Atlantic Works Gallery Member
Marjorie Kaye’s sculptures reach out and in and up and beyond. The transcendent stacks of energy are constructed from pieces of plywood, which are cut into shapes with a jig saw, smoothed and then tinted with bold gouache color–or house paint washes. The pieces are assembled in sequences, one piece glued or nailed against the other, forming patterns that transit from basic schematics of color and size into higher, longer and wider dimensions that strive to be freed from the constraints physicality. In her gracious unfolding of form, Kaye considers the mechanics of duality, and the vibration between the laws of intention and those of magnetism.
Perhaps classical in inception, the sculptures are very particular to our present time and reflect the emotions of a meditation on internal space. “I reflect who I am as a person. I bring my inside experience outside,” Kaye says.
Kaye sculptures and paintings have been shown both locally and nationally. She has an BFA in painting and has done graduate work in printmaking. Her work has been reviewed in many publications including the Boston Globe and ArtScope Magazine. She is the founder/member/owner of Galatea Fine Art in Boston, MA, a large artist-run gallery.
In her most recent work Kaye breaks down the emotive qualities of sound, dissecting music, particularly the curvaceous, meticulous and musical chases composed by Bach. She appreciates Bach’s order and expression, pointing out that his arrangements are repetitive and sequential, like her art. “Bach didn’t express chaos. Order allows emotion to come through.”
Kaye grew up in the Boston area, in a musical environment. “It began in the crib–the listening, the appreciating, the dissecting. The family took me to Leonard Bernstein concerts, to musicals.” She remembers seeing, The Carnival of Animals with her grandmother. Kaye sang in oratorios. “In my mid-20s, after art school, I studied voice. But I found I was more interested in music theory than performance. The calibrations. Cadence. The ideas.”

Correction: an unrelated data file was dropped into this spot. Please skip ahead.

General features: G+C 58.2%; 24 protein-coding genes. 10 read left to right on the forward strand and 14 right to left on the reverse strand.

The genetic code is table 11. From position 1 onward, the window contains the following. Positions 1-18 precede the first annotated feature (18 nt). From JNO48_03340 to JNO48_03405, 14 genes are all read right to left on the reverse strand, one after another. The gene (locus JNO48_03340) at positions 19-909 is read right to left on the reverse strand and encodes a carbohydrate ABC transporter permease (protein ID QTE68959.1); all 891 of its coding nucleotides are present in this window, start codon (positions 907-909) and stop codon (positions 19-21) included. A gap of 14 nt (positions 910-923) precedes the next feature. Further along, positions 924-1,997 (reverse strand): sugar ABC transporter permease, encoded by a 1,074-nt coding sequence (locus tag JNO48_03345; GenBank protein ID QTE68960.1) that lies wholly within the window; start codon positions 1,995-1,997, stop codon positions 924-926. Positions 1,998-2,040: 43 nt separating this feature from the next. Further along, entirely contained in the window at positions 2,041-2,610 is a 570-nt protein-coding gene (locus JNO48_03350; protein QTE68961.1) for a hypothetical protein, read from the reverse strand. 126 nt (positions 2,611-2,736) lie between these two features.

“Yes,” she smiles. “I ride a lot of different horses,” adding, “when I was young I started a journey of many disciplines: music, the occult, theosophy, astrology, Judeo-Christian texts, the Kabbala. Eventually it culminated in Zen Buddhism. And I’m still investigating, contemplating, researching…
“When I think about organized religion, I see no differences. Each is a system to look at the threads that join all of us together.” That thread is apparent in her art. “The most important thing in life is God and spirit. My art is a spiritual practice; my ongoing contemplation is about the meaning of life. I ask: Who are we? What is nature?
She turned to sculpture as an expressive form when she and her companion, Artist George Shaw, began living together. “George is also a woodworker,” she explains. “There were of scraps of wood around the house. I started shaping the pieces and painting them. Finally I gave myself permission to do sculpture.“
Previously her painting (which she still practices and exhibits) had focused on the mandala. A mandala is a ritual symbol, representing the universe, that guides viewers into a sacred, internal space. “Instead of painting mandalas I began building them,” she says.
In 2016 Marjorie was awarded by the Provincetown Art Association and Museum: a Lillian Orlowsky/ William Freed Foundation grant. “On the application I wrote that with the funding I would get a studio and I did.” In June Kaye moved her tools, paints and wood to a studio in East Boston, to 80 Border Street, Atlantic Works Studios.
In her studio she doesn’t listen to music. “I like complete silence. Plus I use power tools, and they make a lot of loud noise.” As far as color, the color of her work is bold. “The brighter the better,” she says. Orange seems to be the bridge color. “I use orange to pull everything together. To get from here to there.”
She can’t predict how having a dedicated art studio will effect her work. “For sure I have more opportunity to look and consider each piece,” she says. “But I worked hard in my home studio. I’m just a hard worker; it’s my nature. I’m process oriented. I make the best of any situation.”
MARJORIE KAYE’S ONGOING AND UPCOMING SHOWS:
The Poetics of Space. (with George Shaw) at Atlantic Works Gallery, 80 Border Street, East Boston, MA. October 8-29, 2016.
Colo Colo Gallery, 29 Centre Street, New Bedford MA. December 2016
FOR MORE VISUALS and info VISIT www.marjoriekayeart.com